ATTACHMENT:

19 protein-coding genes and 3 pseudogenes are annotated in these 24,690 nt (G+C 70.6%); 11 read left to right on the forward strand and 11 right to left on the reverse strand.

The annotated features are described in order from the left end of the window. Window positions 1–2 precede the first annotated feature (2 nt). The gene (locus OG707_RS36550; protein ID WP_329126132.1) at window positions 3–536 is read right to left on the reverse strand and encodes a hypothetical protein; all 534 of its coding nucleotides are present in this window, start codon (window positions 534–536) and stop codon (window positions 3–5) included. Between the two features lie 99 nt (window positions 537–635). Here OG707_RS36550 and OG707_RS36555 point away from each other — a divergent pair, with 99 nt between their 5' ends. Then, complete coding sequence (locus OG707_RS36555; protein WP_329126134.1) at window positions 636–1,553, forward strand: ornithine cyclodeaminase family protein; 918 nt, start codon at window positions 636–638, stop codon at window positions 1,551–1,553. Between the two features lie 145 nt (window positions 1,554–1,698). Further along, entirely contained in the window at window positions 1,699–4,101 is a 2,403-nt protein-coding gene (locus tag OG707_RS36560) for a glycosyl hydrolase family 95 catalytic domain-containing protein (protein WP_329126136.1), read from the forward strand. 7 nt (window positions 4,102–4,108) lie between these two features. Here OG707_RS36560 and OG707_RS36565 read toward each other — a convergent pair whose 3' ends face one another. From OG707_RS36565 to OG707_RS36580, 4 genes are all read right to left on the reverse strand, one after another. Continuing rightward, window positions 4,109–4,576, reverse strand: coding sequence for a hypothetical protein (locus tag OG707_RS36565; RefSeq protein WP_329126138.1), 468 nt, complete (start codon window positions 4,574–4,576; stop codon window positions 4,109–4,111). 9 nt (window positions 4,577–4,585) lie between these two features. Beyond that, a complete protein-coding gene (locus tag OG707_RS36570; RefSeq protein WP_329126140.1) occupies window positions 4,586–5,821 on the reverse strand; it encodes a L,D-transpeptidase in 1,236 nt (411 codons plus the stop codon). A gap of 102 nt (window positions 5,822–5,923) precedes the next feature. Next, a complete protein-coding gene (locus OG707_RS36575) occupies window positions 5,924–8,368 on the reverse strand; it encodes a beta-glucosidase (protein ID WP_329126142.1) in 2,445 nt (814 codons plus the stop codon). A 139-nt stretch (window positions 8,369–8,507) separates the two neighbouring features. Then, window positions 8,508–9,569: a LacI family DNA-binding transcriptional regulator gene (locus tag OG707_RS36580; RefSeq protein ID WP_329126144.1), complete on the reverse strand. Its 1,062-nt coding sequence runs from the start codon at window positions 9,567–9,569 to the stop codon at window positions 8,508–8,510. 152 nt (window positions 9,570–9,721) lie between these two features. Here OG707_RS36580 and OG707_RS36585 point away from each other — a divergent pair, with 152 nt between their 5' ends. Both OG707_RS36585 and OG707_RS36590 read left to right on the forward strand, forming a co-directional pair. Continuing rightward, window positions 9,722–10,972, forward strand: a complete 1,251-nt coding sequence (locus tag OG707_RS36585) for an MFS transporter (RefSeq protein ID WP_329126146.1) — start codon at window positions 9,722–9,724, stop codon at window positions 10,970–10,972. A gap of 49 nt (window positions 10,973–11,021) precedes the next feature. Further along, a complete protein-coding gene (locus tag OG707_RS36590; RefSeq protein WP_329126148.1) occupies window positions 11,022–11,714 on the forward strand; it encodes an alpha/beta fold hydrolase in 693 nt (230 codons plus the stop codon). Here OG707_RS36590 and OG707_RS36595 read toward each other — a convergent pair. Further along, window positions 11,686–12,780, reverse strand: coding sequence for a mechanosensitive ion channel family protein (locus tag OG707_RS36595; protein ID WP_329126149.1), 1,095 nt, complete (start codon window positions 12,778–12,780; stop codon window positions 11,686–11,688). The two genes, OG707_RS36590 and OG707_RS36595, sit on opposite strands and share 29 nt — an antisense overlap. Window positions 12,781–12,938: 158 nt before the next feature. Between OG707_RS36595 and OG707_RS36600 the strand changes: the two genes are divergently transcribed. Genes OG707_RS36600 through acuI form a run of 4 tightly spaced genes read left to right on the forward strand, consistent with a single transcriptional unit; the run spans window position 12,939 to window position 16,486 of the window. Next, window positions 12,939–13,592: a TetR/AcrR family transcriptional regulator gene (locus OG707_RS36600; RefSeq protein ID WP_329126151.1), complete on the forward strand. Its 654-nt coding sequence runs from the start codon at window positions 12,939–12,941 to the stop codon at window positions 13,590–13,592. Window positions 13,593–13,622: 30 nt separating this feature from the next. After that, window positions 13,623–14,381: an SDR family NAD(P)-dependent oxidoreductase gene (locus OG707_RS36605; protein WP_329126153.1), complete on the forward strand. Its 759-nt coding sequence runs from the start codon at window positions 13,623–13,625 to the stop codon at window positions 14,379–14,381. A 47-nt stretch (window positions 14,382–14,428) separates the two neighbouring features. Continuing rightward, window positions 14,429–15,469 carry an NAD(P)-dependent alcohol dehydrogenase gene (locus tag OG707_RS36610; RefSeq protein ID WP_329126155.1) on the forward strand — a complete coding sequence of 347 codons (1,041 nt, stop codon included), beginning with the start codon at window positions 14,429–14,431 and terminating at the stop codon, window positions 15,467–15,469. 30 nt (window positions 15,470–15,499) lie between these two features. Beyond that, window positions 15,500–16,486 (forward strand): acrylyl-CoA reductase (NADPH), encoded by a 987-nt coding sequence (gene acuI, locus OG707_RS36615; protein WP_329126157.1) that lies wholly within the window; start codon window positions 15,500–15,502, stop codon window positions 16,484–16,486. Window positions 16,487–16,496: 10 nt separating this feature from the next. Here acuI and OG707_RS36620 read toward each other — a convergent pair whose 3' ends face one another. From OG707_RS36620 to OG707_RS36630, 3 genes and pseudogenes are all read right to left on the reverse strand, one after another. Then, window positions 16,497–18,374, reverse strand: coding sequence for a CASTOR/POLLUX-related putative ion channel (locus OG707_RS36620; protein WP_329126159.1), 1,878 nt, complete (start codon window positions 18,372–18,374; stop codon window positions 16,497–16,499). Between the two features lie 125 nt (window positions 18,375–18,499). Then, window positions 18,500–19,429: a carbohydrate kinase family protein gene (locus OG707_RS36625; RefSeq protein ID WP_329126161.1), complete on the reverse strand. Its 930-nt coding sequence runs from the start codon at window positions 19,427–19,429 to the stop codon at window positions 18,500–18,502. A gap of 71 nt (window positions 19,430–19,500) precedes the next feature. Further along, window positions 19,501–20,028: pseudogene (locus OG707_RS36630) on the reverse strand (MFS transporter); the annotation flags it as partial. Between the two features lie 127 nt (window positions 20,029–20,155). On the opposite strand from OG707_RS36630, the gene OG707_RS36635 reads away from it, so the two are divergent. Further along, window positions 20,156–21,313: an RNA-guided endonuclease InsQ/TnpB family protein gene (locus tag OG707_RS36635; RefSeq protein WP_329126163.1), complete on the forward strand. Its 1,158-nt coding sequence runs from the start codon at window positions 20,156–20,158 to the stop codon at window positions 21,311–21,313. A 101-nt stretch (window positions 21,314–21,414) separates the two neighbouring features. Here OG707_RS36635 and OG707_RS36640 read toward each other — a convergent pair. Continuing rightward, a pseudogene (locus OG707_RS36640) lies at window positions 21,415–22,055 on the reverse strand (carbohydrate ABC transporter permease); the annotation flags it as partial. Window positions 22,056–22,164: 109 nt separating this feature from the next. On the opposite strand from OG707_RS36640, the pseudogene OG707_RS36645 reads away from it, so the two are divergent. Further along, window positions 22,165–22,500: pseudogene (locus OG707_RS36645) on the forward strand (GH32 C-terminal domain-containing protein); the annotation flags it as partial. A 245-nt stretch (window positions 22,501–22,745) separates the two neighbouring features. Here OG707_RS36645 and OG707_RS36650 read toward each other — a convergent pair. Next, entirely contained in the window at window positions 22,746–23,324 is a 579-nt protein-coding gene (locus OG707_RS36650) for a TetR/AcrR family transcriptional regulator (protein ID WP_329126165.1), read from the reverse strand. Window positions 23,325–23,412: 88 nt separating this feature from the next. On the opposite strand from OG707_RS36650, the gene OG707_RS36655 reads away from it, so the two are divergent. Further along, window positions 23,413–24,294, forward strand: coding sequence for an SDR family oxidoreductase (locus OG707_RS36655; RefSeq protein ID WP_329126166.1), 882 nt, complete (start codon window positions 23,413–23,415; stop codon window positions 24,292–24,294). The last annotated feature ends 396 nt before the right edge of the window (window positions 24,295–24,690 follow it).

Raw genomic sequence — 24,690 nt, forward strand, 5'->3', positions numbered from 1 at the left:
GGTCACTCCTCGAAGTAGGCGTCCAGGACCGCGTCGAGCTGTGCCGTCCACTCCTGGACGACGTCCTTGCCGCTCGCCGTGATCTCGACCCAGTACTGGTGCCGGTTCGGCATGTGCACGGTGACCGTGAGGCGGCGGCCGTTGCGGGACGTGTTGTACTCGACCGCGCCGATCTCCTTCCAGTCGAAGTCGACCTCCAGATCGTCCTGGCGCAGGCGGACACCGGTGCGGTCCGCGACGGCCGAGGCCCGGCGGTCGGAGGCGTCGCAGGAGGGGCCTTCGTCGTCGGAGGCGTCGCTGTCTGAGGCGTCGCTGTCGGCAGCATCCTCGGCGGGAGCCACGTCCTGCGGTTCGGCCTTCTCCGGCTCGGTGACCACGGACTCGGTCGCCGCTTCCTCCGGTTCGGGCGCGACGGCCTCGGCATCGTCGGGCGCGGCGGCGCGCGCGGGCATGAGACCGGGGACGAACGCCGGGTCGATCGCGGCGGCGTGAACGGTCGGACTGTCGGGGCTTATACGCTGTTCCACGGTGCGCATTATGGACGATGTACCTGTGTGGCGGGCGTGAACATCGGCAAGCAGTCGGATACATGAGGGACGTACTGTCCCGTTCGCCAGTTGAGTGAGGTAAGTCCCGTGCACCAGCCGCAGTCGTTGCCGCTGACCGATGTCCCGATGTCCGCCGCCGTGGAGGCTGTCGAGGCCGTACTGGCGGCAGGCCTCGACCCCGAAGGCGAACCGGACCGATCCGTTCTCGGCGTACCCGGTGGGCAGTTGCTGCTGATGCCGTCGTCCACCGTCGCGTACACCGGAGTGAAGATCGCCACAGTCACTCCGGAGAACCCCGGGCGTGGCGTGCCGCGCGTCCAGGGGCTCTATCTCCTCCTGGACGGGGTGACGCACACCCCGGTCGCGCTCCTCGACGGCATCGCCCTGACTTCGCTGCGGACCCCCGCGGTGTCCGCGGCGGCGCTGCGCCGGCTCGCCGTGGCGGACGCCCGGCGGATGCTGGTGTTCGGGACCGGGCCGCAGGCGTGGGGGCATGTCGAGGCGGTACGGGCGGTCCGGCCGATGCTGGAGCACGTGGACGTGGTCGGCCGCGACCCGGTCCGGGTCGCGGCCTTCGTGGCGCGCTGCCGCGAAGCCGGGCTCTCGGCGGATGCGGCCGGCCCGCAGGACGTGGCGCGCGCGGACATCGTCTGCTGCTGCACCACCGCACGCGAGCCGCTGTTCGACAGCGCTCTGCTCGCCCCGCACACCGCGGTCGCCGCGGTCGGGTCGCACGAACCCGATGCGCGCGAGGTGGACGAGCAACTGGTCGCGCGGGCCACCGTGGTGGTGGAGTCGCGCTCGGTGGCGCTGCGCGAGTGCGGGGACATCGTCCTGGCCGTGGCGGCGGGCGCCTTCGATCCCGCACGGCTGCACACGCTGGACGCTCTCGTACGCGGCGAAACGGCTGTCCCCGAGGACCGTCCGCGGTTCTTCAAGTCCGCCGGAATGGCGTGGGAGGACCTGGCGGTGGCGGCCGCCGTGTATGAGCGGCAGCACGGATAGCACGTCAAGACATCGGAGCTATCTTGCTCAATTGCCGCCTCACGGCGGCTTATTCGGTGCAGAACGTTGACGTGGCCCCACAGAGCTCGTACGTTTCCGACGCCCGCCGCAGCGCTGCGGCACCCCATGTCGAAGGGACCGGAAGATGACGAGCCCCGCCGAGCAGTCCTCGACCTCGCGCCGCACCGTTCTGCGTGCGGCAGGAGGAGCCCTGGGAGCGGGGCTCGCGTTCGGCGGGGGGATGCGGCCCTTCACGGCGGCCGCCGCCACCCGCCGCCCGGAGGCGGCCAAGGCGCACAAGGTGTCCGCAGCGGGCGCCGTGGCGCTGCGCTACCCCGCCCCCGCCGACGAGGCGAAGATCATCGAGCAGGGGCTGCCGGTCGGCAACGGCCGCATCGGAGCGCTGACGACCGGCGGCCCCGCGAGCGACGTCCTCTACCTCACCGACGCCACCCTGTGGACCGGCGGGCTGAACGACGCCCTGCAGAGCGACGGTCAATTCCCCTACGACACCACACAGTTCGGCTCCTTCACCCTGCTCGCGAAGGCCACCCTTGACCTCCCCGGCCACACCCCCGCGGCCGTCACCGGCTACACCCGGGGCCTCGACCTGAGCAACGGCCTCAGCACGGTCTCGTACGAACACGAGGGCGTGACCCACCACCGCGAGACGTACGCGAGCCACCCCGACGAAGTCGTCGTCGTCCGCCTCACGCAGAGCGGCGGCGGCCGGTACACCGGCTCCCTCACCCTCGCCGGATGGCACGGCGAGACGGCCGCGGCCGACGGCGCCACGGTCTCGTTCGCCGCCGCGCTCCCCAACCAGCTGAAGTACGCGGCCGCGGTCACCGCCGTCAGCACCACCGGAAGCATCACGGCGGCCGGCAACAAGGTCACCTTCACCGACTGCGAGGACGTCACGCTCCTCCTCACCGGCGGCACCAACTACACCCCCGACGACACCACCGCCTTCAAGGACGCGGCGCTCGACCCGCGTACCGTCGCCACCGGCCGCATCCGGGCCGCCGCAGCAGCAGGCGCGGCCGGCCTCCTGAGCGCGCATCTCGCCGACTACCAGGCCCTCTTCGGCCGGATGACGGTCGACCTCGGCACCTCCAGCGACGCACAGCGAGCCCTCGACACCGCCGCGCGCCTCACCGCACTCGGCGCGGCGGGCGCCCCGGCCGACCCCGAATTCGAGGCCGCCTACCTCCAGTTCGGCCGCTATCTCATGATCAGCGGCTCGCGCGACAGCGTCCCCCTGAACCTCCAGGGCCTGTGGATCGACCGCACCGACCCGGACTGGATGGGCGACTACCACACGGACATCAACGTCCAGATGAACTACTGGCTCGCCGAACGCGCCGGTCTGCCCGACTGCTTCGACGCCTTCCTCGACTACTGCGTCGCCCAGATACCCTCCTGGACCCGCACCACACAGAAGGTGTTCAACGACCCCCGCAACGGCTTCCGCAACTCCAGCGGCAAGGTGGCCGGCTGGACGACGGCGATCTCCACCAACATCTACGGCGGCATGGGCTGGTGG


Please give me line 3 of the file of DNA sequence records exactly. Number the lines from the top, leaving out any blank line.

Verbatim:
Raw genomic sequence — 24,690 nt, forward strand, 5'->3', positions numbered from 1 at the left: